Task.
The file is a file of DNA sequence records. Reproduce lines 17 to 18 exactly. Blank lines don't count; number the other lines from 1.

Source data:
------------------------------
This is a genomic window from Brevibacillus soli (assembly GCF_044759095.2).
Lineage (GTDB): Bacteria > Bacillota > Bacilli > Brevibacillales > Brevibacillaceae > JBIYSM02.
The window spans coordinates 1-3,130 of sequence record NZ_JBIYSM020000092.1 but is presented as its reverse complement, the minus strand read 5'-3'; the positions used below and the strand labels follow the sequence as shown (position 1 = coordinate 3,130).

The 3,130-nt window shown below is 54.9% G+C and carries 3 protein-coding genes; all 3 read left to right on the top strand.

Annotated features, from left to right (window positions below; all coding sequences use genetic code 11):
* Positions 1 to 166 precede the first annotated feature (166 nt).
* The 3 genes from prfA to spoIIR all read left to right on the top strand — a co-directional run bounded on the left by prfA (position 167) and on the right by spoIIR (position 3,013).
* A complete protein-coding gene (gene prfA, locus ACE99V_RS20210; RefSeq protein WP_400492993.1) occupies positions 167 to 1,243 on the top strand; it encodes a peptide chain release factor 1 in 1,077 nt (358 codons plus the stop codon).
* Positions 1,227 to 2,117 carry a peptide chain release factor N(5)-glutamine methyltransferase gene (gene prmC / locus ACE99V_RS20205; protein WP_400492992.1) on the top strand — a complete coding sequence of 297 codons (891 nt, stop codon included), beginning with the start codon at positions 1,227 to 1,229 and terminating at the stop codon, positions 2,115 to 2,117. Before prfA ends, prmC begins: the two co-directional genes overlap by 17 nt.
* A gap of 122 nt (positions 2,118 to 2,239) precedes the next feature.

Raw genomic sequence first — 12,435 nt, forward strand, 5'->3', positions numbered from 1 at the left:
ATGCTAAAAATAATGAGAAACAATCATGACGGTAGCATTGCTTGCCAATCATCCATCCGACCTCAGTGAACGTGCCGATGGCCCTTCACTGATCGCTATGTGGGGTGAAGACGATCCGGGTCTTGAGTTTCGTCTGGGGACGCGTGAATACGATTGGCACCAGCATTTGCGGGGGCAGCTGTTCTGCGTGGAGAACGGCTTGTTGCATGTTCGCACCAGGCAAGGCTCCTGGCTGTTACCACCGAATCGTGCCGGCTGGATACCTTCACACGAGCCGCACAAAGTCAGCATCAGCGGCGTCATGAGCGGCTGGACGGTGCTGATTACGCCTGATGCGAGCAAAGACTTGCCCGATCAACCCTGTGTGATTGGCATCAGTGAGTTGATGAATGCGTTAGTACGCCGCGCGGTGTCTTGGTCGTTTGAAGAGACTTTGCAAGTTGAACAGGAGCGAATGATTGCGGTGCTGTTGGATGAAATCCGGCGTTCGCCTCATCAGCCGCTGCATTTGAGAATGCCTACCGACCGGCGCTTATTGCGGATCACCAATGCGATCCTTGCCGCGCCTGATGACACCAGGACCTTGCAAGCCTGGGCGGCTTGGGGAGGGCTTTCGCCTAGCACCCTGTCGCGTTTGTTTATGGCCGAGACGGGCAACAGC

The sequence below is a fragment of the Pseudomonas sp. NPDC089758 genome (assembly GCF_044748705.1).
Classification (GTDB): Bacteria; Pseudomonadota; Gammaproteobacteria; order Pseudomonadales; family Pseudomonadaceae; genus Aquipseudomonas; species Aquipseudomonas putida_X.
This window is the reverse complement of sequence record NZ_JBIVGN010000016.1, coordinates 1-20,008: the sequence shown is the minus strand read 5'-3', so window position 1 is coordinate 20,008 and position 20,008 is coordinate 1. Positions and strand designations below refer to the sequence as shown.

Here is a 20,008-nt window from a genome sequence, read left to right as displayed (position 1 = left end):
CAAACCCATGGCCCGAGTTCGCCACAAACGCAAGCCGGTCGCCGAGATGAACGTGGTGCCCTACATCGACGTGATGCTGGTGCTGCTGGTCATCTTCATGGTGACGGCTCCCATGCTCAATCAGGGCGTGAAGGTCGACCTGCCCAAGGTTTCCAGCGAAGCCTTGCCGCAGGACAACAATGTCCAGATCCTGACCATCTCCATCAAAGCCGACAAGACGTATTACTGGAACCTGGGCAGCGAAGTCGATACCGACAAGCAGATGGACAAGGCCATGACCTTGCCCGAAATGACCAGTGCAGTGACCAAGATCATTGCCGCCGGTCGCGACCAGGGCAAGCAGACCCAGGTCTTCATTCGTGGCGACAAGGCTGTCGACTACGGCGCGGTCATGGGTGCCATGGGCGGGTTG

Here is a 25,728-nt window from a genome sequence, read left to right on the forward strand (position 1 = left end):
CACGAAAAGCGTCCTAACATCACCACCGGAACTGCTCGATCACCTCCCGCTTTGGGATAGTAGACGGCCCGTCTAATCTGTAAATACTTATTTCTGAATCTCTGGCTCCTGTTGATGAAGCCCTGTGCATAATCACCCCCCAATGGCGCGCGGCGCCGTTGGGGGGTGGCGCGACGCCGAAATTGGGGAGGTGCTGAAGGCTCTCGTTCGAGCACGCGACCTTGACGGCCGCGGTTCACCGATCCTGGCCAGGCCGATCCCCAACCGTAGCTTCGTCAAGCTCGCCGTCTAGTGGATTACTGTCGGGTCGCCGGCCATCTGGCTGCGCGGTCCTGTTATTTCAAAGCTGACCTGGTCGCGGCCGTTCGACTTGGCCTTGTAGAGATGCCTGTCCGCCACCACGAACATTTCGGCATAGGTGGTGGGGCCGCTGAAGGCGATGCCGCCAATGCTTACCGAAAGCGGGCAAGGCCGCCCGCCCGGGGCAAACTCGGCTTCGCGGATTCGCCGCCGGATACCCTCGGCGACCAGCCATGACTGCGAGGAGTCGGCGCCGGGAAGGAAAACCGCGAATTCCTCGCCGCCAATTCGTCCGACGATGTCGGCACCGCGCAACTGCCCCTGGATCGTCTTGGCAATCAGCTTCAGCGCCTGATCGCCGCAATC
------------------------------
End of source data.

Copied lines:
CAAACCCATGGCCCGAGTTCGCCACAAACGCAAGCCGGTCGCCGAGATGAACGTGGTGCCCTACATCGACGTGATGCTGGTGCTGCTGGTCATCTTCATGGTGACGGCTCCCATGCTCAATCAGGGCGTGAAGGTCGACCTGCCCAAGGTTTCCAGCGAAGCCTTGCCGCAGGACAACAATGTCCAGATCCTGACCATCTCCATCAAAGCCGACAAGACGTATTACTGGAACCTGGGCAGCGAAGTCGATACCGACAAGCAGATGGACAAGGCCATGACCTTGCCCGAAATGACCAGTGCAGTGACCAAGATCATTGCCGCCGGTCGCGACCAGGGCAAGCAGACCCAGGTCTTCATTCGTGGCGACAAGGCTGTCGACTACGGCGCGGTCATGGGTGCCATGGGCGGGTTG

Here is a 25,728-nt window from a genome sequence, read left to right on the forward strand (position 1 = left end):